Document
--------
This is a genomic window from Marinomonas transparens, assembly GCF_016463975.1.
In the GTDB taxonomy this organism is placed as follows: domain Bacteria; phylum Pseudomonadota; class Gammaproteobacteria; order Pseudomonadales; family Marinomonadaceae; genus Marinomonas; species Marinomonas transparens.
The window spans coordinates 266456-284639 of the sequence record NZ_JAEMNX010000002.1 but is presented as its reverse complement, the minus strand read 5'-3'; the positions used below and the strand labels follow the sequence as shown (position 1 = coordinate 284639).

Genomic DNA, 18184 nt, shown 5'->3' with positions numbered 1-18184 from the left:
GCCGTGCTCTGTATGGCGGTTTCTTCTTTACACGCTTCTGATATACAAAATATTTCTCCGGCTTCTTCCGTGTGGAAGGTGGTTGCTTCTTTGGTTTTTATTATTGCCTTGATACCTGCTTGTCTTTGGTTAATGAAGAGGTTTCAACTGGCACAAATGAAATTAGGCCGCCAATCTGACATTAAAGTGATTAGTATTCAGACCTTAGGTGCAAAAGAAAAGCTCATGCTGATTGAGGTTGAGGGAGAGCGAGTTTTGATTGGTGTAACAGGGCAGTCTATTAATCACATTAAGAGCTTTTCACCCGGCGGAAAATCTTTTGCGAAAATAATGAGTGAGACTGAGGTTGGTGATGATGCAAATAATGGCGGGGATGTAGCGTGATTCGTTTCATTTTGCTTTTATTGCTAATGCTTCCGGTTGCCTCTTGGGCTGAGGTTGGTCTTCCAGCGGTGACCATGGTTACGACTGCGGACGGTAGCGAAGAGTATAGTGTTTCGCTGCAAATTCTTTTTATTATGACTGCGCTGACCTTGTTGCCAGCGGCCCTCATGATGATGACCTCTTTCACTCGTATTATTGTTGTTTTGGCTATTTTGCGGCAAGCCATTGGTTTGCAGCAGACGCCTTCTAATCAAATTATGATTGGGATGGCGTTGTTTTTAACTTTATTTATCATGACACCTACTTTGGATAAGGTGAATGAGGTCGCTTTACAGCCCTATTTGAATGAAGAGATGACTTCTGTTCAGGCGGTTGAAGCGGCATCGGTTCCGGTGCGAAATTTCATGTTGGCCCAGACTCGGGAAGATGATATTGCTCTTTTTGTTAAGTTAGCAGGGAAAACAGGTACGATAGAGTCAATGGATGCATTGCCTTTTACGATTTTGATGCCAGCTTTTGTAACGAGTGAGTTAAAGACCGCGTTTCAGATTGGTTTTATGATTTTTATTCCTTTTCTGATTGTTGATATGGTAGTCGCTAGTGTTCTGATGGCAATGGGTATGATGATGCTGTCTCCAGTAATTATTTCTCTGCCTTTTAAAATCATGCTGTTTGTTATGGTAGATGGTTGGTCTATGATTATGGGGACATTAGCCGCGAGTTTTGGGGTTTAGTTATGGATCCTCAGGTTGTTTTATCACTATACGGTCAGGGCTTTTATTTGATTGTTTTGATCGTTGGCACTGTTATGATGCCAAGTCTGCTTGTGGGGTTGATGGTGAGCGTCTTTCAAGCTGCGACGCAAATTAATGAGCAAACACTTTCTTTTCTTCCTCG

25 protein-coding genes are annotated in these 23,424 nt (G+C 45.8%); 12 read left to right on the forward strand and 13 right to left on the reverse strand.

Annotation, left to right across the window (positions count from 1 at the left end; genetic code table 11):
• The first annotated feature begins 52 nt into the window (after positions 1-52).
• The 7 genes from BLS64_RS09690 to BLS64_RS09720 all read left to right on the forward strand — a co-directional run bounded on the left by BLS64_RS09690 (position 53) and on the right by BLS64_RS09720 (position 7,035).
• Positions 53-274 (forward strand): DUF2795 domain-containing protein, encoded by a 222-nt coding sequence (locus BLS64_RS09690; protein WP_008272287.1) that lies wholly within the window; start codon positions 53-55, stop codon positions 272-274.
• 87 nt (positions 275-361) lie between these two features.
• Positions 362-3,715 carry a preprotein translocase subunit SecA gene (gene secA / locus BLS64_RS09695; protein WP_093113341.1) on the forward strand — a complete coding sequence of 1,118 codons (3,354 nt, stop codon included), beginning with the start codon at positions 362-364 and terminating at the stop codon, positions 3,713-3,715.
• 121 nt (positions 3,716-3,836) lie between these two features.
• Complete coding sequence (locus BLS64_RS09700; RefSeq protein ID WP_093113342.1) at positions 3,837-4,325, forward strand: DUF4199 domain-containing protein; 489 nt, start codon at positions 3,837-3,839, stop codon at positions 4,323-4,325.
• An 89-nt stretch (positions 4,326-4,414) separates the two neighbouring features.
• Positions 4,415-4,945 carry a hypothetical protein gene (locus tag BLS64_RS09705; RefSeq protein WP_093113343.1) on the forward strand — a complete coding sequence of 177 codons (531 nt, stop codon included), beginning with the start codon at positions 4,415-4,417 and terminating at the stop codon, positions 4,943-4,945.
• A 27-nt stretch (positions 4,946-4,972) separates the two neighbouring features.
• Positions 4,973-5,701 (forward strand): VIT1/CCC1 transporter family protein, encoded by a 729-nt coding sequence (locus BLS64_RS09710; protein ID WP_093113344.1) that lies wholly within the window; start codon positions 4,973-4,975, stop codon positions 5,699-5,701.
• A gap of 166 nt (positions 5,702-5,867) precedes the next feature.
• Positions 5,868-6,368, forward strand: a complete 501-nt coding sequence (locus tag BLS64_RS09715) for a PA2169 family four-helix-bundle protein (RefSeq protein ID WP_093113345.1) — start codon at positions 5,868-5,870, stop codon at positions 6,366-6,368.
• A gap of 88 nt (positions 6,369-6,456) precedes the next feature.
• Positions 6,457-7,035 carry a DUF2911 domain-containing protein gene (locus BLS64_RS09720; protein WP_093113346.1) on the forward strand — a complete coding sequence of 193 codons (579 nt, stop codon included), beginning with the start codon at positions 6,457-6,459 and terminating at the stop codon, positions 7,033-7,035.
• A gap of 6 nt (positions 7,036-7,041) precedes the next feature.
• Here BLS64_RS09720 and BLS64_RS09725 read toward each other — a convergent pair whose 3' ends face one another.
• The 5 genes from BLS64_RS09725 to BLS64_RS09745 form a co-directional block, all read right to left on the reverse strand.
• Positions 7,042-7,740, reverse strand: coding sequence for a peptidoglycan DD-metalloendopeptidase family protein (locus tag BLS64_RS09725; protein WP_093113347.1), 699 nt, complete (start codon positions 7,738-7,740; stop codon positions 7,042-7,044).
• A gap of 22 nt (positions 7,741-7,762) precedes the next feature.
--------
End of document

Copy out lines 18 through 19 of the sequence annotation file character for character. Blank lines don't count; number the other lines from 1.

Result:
• Positions 4,973-5,701 (forward strand): VIT1/CCC1 transporter family protein, encoded by a 729-nt coding sequence (locus BLS64_RS09710; protein ID WP_093113344.1) that lies wholly within the window; start codon positions 4,973-4,975, stop codon positions 5,699-5,701.
• A gap of 166 nt (positions 5,702-5,867) precedes the next feature.